The Evangelical Universalist Forum

The problem of evil, and fight or flight

I had thought about how many try to answer the question of evil, but never come up with a satisfactory answer to the problem. The simplest answer I came up to with that it is not possible to justify what is unjust. I remember from the show “8 Simple Rules for Dating my Teenage Daughter”, there was a scene in the episode “Goodbye” when John Ritters character Paul died, due to the actors death in real life. I remember a scene where Kate’s mother who became all religious started giving all these explanations, suhc as “No one ever said life was fair” and “It was all in Gods plan”. Kate only got irritated with her mother’s solutions to this tragedy.

I also remember a clip on Spiritual warfare by pastor Gregory Boyd on the matter of evil, and he used a war analogy of not asking questions, and fighting against evil. This reminded me of the Buddha’s arrow sermon, where such questions are irrelevant for the sake of removing the arrow. The more I was thinking, Jesus third way of non-violent activism is the best solution of the problem of evil, not through a philosophical answer, but through action. I find that the problem of evil is only pondered when one finds themselves helpless in a situation. For example, I find that most people if they were to get a cut are going to clean the wound and get themselves bandaged up before asking why this happened. Yet I find more often, a more severe injury like a broken bone can get one wondering why this happened.

Yet the sense of helplessness I find comes from the matter that neither passive acceptance nor aggressive forms of activism solve anything, and often makes things worse. I find that often times the passivist way leads to indifference where the way of aggression can use the same methods they originally hated, or in states of powerlessness can fall into resentful brooding. The most common I have seen is a mixture of the two, such as the quiet guy who flips when things go too far, or the people who is a complete doormat to those in power, but can be quite tyrannical to those less powerful than them, or disloyal to those of equal power. The third way reminds me of Frodo’s fiat in the Lord of the Rings, where he vowed to take the rings, despite not knowing the way. I find that the most Christlike forms of activism are not about knowing the way, or having absolute power.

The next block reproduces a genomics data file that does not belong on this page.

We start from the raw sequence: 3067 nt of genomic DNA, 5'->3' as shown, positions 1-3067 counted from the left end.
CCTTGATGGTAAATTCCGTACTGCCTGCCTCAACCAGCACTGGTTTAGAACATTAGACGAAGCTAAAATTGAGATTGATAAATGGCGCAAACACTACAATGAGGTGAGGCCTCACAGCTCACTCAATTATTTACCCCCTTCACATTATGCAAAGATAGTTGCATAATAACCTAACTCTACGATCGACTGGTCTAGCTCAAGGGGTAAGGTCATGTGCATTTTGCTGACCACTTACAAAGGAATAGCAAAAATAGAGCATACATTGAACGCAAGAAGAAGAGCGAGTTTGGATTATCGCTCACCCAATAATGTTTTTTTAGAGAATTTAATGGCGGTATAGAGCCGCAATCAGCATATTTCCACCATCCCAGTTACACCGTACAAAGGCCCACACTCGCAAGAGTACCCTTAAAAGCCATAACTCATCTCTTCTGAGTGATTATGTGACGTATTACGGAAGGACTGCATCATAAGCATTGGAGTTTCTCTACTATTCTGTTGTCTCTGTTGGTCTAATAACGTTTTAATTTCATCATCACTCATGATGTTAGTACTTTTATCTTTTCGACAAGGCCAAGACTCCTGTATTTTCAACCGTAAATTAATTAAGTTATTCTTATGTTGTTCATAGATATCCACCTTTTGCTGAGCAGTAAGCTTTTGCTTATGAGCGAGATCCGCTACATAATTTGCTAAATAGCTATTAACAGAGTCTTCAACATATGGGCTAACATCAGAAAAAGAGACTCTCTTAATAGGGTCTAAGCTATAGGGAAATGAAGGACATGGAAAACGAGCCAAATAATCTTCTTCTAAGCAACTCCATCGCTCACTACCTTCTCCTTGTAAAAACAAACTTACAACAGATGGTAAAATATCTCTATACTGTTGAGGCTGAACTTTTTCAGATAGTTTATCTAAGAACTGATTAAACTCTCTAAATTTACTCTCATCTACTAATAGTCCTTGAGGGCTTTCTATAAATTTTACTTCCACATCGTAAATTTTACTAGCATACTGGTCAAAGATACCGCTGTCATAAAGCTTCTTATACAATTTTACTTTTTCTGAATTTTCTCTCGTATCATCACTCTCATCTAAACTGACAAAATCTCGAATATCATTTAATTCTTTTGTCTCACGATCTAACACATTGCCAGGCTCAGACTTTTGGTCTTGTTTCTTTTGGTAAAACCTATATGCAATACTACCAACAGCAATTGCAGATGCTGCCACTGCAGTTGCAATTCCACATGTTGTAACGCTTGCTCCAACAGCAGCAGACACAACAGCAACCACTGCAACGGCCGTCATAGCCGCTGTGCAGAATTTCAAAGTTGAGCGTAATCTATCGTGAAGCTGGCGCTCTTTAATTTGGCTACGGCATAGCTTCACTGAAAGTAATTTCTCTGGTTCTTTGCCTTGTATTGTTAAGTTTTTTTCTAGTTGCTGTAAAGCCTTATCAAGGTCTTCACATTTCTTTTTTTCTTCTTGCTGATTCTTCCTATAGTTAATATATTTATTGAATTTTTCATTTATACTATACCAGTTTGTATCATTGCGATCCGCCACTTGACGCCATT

I was mentioning that Boyd was right about Spiritual warfare, and he is also a proponent of non-violent power under spiritual warfare. That is where I got most of my influence on this post, along with Walter Wink, Richard Rohr and the Linns.

One potential problem there is… the subjectivity involved in determining such things.

To emulate our forum’s Holy Fool, I perceive you mean something like this… :smile:

How about the Parable of the Wheat & the Tares where we are told if the tares are ripped out of the field it will damage the wheat? But the wheat just continued to grow, not attacking back at the tares.

Ah ha! That would be non-resistance indeed!
Jesus’ teachings went a step further. He urged his hearers also to love those who hate them and to pray for them.

*You have heard that it was said, “Eye for eye, and tooth for tooth.” But I tell you, Do not resist an evil person. If someone strikes you on the right cheek, turn to him the other also. And if someone wants to sue you and take your tunic, let him have your cloak as well. If someone forces you to go one mile, go with him two miles. Give to the one who asks you, and do not turn away from the one who wants to borrow from you. You have heard that it was said, “Love your neighbour and hate your enemy.” But I tell you. Love your enemies and pray for those who persecute you, that you may be sons of your Father in heaven. He causes his sun to rise on the evil and the good, and sends rain on the righteous and the unrighteous. *
(Matthew 5:38-45)